However, you don't really need to know anything about this indicator to see that when it moves above 70 (as highlighted in yellow), it usually stays there for an average of 15 months, based on 1997 - 2020 historical data.
Notice that we crossed the 70 level in February. We would have crossed last month if not for the end of month Coronavirus swoon.
What happens when the RSI indicator is above 70?
Usually the largest and most steep part of the stock market move occurs or as we call it the "melt up." This is the point that the most money is made in the market's move.
If we look at the past 6 times the market has risen above this level and stayed above 70 for more than 3 months, we find the following moves are possible:
When this occurs, historically the market has added 24.0% on average in return for the 15 months (on average) it stayed above 70 on the RSI.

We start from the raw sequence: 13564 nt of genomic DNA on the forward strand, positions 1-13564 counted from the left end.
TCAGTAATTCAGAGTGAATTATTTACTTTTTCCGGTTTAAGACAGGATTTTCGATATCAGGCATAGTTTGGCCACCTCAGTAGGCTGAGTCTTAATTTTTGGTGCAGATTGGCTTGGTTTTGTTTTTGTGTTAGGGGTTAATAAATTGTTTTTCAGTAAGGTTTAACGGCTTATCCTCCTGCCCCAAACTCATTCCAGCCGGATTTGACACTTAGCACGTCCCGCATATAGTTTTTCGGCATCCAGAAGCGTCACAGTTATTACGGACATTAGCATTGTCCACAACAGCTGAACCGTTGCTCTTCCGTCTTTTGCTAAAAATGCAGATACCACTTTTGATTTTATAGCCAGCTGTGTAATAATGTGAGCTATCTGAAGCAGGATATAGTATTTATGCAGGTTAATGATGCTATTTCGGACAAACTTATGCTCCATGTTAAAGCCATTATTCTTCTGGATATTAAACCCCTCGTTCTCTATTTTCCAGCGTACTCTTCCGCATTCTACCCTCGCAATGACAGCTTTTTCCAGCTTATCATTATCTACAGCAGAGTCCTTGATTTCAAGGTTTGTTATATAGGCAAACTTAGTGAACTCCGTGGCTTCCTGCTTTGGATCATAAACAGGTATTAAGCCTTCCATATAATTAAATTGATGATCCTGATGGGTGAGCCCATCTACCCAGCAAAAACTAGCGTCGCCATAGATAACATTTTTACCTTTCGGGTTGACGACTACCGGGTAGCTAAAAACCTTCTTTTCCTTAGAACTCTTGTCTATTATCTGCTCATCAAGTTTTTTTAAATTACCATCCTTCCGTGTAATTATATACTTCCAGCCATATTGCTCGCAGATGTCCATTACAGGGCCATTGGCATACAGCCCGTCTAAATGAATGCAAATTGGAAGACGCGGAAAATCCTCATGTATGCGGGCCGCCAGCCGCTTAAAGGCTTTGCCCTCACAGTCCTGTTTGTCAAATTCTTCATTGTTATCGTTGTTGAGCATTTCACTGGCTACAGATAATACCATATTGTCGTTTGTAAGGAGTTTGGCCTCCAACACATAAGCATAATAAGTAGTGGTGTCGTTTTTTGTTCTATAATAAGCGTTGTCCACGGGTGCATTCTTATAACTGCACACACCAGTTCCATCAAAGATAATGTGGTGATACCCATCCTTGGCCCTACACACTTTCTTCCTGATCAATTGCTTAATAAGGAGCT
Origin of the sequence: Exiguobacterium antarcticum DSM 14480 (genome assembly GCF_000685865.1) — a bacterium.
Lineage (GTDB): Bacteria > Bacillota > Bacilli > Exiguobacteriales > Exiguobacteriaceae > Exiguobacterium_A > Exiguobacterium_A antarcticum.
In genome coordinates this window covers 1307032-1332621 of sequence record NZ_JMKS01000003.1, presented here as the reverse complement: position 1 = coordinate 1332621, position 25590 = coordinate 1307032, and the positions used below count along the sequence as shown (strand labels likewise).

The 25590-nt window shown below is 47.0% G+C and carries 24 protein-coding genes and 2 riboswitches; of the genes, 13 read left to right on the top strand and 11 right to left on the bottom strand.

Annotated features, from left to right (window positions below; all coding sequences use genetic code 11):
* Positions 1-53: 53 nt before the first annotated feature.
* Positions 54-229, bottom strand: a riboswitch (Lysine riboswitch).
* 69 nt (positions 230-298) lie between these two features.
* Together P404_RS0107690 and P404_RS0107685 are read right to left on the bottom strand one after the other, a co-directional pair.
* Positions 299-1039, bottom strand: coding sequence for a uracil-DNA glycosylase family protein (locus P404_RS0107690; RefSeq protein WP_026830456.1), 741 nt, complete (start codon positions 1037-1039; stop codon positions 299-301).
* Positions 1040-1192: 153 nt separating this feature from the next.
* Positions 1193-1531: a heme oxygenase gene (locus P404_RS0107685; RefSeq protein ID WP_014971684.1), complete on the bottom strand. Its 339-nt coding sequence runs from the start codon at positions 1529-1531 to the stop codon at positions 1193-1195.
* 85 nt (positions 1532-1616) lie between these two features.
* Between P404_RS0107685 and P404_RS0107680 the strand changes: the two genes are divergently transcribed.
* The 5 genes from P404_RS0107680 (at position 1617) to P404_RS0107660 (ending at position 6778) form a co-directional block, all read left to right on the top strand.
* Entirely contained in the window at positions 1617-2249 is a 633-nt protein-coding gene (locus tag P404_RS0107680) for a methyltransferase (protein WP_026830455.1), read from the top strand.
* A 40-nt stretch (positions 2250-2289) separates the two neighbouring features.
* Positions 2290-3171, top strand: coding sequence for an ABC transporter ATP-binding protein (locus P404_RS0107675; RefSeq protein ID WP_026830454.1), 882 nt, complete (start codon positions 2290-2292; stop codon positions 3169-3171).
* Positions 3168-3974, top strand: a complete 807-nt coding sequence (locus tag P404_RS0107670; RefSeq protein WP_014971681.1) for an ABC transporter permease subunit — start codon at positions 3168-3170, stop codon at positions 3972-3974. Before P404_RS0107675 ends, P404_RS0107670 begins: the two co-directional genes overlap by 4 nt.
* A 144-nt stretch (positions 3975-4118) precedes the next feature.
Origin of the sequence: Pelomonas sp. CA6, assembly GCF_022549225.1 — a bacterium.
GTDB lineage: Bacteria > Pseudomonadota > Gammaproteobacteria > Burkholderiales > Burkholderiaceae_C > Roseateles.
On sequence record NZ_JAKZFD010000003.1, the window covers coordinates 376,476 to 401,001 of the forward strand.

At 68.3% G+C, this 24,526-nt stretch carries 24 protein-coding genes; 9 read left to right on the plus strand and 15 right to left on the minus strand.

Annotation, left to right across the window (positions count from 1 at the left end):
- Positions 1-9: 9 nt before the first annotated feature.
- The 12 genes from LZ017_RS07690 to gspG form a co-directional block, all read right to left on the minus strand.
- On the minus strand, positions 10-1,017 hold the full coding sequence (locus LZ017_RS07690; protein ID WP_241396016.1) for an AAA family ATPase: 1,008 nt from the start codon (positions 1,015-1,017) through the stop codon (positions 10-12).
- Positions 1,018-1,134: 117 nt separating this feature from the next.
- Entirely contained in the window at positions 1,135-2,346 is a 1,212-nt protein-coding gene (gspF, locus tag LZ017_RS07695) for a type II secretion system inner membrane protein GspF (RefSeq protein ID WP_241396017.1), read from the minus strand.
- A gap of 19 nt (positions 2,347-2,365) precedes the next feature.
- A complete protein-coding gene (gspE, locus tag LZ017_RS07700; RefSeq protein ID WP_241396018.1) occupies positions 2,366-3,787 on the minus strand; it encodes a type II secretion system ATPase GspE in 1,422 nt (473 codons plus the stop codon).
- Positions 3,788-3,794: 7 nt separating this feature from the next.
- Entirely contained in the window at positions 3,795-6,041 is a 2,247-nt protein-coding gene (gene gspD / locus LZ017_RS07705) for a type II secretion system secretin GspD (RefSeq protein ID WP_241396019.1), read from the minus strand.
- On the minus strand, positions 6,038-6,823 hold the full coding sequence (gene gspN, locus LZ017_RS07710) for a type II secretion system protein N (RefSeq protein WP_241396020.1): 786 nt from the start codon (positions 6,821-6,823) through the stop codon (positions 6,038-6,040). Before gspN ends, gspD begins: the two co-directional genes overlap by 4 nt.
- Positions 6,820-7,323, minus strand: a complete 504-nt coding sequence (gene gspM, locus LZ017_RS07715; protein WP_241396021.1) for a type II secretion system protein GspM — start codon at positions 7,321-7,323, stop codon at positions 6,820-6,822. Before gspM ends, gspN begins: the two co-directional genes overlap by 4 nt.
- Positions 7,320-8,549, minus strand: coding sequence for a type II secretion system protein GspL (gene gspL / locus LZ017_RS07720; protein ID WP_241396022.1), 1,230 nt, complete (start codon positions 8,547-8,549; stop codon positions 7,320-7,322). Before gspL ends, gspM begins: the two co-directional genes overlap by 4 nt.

Based on this alone, I think the stock markets could be headed higher, possibly much higher. History would say we could look for a price target in the range of 4090 for the S&P 500 come 2021.
Additionally, we believe the markets have further to go based simply for physiological reasons.
No bull market ends without excess enthusiasm for stocks!
In my experience, this is still one of the most hated bull markets that I have participated in to date.
In fact, I have almost daily discussions with long-time market participants who are raising cash, getting out or concerned about the markets. Does that sound like euphoria?
Now obviously, no one knows for sure what might happen, but I think there is a pretty good chance we could see an average move of 15 months and 24%. If it "melts up" all the better for our clients and investors.